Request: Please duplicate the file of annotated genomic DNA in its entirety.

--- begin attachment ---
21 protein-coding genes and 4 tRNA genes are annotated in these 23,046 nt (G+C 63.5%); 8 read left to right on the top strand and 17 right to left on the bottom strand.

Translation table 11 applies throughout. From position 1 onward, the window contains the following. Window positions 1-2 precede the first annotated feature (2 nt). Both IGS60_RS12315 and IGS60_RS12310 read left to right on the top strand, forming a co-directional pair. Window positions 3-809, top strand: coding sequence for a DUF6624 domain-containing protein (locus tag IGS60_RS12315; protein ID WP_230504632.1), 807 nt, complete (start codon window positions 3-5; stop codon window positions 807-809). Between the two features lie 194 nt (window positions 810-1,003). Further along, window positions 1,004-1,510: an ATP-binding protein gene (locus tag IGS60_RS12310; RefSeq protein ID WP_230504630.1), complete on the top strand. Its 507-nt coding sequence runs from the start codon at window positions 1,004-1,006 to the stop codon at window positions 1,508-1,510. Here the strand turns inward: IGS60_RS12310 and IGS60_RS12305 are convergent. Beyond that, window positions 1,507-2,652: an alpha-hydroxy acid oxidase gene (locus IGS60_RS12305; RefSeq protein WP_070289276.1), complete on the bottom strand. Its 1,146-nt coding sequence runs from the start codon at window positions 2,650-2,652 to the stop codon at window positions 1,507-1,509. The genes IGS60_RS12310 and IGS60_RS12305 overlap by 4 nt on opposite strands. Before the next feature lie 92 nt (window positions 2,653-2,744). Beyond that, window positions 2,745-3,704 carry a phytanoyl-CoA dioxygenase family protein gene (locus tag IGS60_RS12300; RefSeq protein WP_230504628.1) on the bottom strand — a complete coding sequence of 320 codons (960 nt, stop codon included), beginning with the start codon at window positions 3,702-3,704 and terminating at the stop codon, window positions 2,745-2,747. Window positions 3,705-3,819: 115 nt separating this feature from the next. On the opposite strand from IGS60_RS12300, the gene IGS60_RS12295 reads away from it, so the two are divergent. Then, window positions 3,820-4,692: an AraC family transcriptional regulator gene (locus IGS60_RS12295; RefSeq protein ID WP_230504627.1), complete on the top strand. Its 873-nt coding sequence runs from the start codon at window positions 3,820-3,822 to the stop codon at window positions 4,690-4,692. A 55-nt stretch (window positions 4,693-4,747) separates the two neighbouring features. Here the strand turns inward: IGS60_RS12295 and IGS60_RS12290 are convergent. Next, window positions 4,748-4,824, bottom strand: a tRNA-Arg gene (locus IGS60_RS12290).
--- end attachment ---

21 protein-coding genes and 4 tRNA genes are annotated in these 23,046 nt (G+C 63.5%); 8 read left to right on the top strand and 17 right to left on the bottom strand.

Translation table 11 applies throughout. From position 1 onward, the window contains the following. Window positions 1-2 precede the first annotated feature (2 nt). Both IGS60_RS12315 and IGS60_RS12310 read left to right on the top strand, forming a co-directional pair. Window positions 3-809, top strand: coding sequence for a DUF6624 domain-containing protein (locus tag IGS60_RS12315; protein ID WP_230504632.1), 807 nt, complete (start codon window positions 3-5; stop codon window positions 807-809). Between the two features lie 194 nt (window positions 810-1,003). Further along, window positions 1,004-1,510: an ATP-binding protein gene (locus tag IGS60_RS12310; RefSeq protein ID WP_230504630.1), complete on the top strand. Its 507-nt coding sequence runs from the start codon at window positions 1,004-1,006 to the stop codon at window positions 1,508-1,510. Here the strand turns inward: IGS60_RS12310 and IGS60_RS12305 are convergent. Beyond that, window positions 1,507-2,652: an alpha-hydroxy acid oxidase gene (locus IGS60_RS12305; RefSeq protein WP_070289276.1), complete on the bottom strand. Its 1,146-nt coding sequence runs from the start codon at window positions 2,650-2,652 to the stop codon at window positions 1,507-1,509. The genes IGS60_RS12310 and IGS60_RS12305 overlap by 4 nt on opposite strands. Before the next feature lie 92 nt (window positions 2,653-2,744). Beyond that, window positions 2,745-3,704 carry a phytanoyl-CoA dioxygenase family protein gene (locus tag IGS60_RS12300; RefSeq protein WP_230504628.1) on the bottom strand — a complete coding sequence of 320 codons (960 nt, stop codon included), beginning with the start codon at window positions 3,702-3,704 and terminating at the stop codon, window positions 2,745-2,747. Window positions 3,705-3,819: 115 nt separating this feature from the next. On the opposite strand from IGS60_RS12300, the gene IGS60_RS12295 reads away from it, so the two are divergent. Then, window positions 3,820-4,692: an AraC family transcriptional regulator gene (locus IGS60_RS12295; RefSeq protein ID WP_230504627.1), complete on the top strand. Its 873-nt coding sequence runs from the start codon at window positions 3,820-3,822 to the stop codon at window positions 4,690-4,692. A 55-nt stretch (window positions 4,693-4,747) separates the two neighbouring features. Here the strand turns inward: IGS60_RS12295 and IGS60_RS12290 are convergent. Next, window positions 4,748-4,824, bottom strand: a tRNA-Arg gene (locus IGS60_RS12290).